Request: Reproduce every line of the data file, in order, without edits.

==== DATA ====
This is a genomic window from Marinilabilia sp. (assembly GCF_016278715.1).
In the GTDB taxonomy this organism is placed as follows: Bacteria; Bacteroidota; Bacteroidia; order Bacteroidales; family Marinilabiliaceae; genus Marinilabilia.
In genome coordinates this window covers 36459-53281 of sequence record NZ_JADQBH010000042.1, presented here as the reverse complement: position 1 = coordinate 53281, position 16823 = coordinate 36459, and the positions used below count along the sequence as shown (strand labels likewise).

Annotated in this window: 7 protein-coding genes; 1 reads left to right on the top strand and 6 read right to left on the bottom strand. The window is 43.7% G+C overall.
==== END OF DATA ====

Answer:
This is a genomic window from Marinilabilia sp. (assembly GCF_016278715.1).
In the GTDB taxonomy this organism is placed as follows: Bacteria; Bacteroidota; Bacteroidia; order Bacteroidales; family Marinilabiliaceae; genus Marinilabilia.
In genome coordinates this window covers 36459-53281 of sequence record NZ_JADQBH010000042.1, presented here as the reverse complement: position 1 = coordinate 53281, position 16823 = coordinate 36459, and the positions used below count along the sequence as shown (strand labels likewise).

Annotated in this window: 7 protein-coding genes; 1 reads left to right on the top strand and 6 read right to left on the bottom strand. The window is 43.7% G+C overall.